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He had gotten used to it by now. The frog tasted cold and slimy against his lips, with a taste like brackish water, mud, and old compost. But Keric gave it a dutiful smack on its mouth, hoping that it wouldn’t suddenly turn in to the fat old king, who had also been enchanted, along with several more desirable members of the royal family.

But the frog just looked at him, squirmed, and then urinated on Keric’s palm. Nothing. Again. He took a dab of red pigment from his pouch, smeared it on the frog’s head, and then tossed the creature through the trees and marsh grass. He listened to it plop in another pool. Another one tried and failed.

Around him, the sounds of thousands of frogs croaked in the dense swamp, loud enough to drown out the whine of mosquitoes, the constant dripping of water, and the occasional belch of a crocodile.

Sweat and dirty water ran in streaks from his brown hair, down his cheeks, and avoided the frog slime around his mouth. He had caught and tested more than three dozen frogs already, but it would be years before he could find them all—and that was only if any members of the frog-cursed royal family remained alive in the deep swamps. A crocodile splashed somewhere out in the network of cypress roots and branches. Somehow Keric couldn’t imagine the brittle old Queen Mother deigning to eat flies, not even if they were served to her by someone else.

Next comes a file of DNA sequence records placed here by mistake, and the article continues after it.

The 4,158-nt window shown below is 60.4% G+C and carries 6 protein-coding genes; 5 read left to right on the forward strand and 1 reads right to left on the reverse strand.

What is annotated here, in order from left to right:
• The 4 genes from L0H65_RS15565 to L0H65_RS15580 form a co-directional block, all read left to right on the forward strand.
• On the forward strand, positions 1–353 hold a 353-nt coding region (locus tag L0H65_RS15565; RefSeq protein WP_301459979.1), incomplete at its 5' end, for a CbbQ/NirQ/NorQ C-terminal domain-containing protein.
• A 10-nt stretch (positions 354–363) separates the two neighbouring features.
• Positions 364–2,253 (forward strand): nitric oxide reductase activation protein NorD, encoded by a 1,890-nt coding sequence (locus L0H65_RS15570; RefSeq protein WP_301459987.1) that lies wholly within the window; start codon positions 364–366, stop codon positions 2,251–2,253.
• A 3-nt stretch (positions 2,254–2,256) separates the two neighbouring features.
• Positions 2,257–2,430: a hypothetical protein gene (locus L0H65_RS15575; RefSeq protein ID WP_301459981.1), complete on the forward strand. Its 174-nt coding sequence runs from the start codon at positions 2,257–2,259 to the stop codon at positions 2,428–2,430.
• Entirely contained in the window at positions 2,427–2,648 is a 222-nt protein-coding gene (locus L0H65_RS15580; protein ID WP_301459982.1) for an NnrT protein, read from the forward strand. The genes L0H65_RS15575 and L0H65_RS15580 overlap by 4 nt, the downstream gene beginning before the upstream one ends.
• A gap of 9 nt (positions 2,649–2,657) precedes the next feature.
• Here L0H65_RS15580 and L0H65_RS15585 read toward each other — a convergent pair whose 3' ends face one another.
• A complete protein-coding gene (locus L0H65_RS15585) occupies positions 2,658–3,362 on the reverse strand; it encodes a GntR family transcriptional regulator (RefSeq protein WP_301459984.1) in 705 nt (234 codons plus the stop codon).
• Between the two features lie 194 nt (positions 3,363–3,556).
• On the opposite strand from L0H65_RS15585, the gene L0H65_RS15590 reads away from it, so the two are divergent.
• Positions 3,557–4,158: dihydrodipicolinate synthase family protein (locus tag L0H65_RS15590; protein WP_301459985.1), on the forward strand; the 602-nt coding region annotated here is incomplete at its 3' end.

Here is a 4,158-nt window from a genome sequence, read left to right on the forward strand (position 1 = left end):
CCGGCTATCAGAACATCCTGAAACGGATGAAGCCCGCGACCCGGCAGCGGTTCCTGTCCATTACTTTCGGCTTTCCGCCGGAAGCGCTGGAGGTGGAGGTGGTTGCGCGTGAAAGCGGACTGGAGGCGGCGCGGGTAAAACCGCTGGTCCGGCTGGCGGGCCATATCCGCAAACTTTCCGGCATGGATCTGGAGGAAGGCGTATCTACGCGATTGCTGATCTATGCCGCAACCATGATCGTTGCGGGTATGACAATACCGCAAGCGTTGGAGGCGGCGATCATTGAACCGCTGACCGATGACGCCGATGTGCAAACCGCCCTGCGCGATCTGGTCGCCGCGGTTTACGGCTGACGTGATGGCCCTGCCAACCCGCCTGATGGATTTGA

When the evil wizard Cosimor had taken over the kingdom less than a year before, he had followed the traditional path of sorcerous usurpers by capturing the entire royal family and transforming them into frogs and then turning them loose in the sprawling, infected swamps of Dermith.

Cosimor had intended to tax the kingdom to its death, drive the subjects into slavery, and generally keep himself amused. But less then three weeks later the wizard had died choking on a fish bone—no vengeful curse, that; simply poor cooking. Now the kingdom had been left without any rulers, not even the incompetent but somehow endearing royal family.

Keric, who lived in a hut on the fringes of the Dermith swamps, trapping muskrats and selling the fur in the noisy walled town, had decided to try to find the royal family in its exile, free at least one of them with a kiss, and then count on his reward. A palace of his own, perhaps? Gold coins stacked as high as an oak tree? Fine clothes. He pulled as his dripping, mud soaked rags. Yes, fine clothes first. And then perhaps the hand of one of the princesses in marriage?

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